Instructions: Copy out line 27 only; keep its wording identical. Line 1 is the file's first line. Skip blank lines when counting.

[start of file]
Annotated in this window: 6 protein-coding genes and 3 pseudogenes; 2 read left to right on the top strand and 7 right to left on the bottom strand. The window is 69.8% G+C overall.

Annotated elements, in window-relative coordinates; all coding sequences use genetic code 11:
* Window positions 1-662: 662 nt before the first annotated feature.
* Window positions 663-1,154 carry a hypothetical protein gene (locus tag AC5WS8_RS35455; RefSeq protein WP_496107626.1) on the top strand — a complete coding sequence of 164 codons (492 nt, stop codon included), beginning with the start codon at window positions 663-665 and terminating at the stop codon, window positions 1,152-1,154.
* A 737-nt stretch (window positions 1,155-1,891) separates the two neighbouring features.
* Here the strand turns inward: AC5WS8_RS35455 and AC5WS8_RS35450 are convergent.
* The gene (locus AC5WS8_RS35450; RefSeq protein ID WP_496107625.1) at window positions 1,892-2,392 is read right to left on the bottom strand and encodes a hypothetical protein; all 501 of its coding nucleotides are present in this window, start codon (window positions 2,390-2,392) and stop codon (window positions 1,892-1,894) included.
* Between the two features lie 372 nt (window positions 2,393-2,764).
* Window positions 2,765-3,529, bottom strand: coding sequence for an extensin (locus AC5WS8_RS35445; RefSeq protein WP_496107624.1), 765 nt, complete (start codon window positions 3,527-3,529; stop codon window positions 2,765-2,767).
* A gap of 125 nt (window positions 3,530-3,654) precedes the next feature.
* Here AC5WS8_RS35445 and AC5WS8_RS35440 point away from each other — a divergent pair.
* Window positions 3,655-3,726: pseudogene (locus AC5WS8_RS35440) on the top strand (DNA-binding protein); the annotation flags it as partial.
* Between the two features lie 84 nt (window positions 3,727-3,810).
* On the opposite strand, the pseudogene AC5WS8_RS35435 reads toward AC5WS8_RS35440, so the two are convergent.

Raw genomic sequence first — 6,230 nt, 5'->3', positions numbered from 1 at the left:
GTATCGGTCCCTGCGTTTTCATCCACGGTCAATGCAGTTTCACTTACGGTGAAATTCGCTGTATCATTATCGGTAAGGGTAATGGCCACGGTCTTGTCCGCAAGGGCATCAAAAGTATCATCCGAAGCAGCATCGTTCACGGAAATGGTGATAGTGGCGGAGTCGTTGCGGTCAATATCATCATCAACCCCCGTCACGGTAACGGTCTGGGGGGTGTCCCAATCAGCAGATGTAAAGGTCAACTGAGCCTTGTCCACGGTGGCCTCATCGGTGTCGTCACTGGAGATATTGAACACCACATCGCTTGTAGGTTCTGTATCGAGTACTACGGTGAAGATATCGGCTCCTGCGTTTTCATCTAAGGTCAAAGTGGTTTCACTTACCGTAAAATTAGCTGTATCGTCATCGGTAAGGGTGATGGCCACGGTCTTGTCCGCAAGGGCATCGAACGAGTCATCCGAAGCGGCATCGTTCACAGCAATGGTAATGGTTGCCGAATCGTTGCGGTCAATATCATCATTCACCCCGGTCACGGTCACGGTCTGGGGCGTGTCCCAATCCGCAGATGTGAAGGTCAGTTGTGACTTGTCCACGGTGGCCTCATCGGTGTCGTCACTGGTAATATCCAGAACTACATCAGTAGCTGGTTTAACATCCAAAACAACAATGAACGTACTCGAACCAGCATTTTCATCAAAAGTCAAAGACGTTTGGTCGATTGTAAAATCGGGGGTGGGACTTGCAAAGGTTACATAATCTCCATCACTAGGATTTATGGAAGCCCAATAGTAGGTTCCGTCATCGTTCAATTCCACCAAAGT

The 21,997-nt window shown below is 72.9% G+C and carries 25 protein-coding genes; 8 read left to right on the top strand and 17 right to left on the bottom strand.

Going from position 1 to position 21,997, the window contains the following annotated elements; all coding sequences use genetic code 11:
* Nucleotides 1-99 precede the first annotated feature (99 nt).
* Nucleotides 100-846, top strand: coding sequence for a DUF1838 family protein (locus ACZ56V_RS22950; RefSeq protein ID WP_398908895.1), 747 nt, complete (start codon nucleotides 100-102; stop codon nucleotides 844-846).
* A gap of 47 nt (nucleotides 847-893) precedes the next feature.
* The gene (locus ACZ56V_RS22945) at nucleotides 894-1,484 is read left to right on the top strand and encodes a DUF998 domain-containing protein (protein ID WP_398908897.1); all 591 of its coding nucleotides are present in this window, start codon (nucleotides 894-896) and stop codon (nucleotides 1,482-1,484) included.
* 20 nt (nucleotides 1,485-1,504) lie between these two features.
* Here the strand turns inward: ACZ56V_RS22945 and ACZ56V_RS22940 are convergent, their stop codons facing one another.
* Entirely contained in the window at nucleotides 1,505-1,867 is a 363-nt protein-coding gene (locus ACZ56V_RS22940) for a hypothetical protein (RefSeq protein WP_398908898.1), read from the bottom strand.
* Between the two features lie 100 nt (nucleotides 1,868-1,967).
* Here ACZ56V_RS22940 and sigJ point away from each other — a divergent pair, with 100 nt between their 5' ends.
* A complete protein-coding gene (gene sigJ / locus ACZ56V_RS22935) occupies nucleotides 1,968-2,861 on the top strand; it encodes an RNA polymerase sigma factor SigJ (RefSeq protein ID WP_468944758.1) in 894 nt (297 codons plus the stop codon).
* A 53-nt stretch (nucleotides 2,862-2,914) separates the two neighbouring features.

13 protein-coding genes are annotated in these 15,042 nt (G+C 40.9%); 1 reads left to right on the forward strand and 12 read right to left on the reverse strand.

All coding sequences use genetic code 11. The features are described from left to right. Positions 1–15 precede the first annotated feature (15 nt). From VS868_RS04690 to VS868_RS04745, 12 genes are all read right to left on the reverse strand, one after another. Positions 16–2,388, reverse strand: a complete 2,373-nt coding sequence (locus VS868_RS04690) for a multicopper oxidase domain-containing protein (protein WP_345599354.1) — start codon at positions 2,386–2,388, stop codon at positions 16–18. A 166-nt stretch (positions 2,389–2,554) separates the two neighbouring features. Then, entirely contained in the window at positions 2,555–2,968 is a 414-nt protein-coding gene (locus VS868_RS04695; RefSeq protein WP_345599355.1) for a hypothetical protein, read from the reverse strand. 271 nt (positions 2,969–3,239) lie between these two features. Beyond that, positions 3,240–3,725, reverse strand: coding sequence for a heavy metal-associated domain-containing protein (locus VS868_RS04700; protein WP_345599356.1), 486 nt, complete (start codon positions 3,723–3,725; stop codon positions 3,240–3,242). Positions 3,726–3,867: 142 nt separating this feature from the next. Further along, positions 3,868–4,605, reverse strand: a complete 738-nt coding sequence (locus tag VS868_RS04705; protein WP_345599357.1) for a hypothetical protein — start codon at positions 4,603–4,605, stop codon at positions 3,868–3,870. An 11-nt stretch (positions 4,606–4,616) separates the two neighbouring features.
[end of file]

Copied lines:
* Here ACZ56V_RS22940 and sigJ point away from each other — a divergent pair, with 100 nt between their 5' ends.